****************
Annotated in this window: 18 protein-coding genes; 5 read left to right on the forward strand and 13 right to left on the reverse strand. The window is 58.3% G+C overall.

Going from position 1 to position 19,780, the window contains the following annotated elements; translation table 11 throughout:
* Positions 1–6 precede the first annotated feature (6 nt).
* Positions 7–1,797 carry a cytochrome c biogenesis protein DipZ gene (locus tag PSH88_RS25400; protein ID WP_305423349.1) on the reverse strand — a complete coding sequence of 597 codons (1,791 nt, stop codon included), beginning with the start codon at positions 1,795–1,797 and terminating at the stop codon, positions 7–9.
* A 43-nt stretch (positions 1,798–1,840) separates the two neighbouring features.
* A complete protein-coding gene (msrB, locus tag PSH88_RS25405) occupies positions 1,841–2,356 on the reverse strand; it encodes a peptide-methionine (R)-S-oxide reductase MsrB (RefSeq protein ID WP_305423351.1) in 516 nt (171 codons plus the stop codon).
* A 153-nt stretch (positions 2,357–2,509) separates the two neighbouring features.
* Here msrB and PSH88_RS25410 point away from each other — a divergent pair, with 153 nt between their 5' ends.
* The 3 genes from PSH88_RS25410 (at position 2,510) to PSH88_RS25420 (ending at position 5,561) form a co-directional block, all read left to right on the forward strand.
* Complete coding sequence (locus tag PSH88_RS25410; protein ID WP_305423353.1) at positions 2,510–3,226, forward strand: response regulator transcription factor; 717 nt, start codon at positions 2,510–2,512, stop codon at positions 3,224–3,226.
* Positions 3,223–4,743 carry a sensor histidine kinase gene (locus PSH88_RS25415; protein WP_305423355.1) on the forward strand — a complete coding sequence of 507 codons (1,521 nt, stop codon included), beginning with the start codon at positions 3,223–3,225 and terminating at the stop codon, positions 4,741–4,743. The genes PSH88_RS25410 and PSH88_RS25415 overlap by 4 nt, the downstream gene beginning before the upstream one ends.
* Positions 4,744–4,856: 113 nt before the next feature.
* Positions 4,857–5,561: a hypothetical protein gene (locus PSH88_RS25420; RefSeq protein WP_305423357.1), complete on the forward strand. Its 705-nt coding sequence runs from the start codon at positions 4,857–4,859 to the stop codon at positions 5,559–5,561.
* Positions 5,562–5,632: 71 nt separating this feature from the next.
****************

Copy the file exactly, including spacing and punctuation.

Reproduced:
Annotated in this window: 18 protein-coding genes; 5 read left to right on the forward strand and 13 right to left on the reverse strand. The window is 58.3% G+C overall.

Going from position 1 to position 19,780, the window contains the following annotated elements; translation table 11 throughout:
* Positions 1–6 precede the first annotated feature (6 nt).
* Positions 7–1,797 carry a cytochrome c biogenesis protein DipZ gene (locus tag PSH88_RS25400; protein ID WP_305423349.1) on the reverse strand — a complete coding sequence of 597 codons (1,791 nt, stop codon included), beginning with the start codon at positions 1,795–1,797 and terminating at the stop codon, positions 7–9.
* A 43-nt stretch (positions 1,798–1,840) separates the two neighbouring features.
* A complete protein-coding gene (msrB, locus tag PSH88_RS25405) occupies positions 1,841–2,356 on the reverse strand; it encodes a peptide-methionine (R)-S-oxide reductase MsrB (RefSeq protein ID WP_305423351.1) in 516 nt (171 codons plus the stop codon).
* A 153-nt stretch (positions 2,357–2,509) separates the two neighbouring features.
* Here msrB and PSH88_RS25410 point away from each other — a divergent pair, with 153 nt between their 5' ends.
* The 3 genes from PSH88_RS25410 (at position 2,510) to PSH88_RS25420 (ending at position 5,561) form a co-directional block, all read left to right on the forward strand.
* Complete coding sequence (locus tag PSH88_RS25410; protein ID WP_305423353.1) at positions 2,510–3,226, forward strand: response regulator transcription factor; 717 nt, start codon at positions 2,510–2,512, stop codon at positions 3,224–3,226.
* Positions 3,223–4,743 carry a sensor histidine kinase gene (locus PSH88_RS25415; protein WP_305423355.1) on the forward strand — a complete coding sequence of 507 codons (1,521 nt, stop codon included), beginning with the start codon at positions 3,223–3,225 and terminating at the stop codon, positions 4,741–4,743. The genes PSH88_RS25410 and PSH88_RS25415 overlap by 4 nt, the downstream gene beginning before the upstream one ends.
* Positions 4,744–4,856: 113 nt before the next feature.
* Positions 4,857–5,561: a hypothetical protein gene (locus PSH88_RS25420; RefSeq protein WP_305423357.1), complete on the forward strand. Its 705-nt coding sequence runs from the start codon at positions 4,857–4,859 to the stop codon at positions 5,559–5,561.
* Positions 5,562–5,632: 71 nt separating this feature from the next.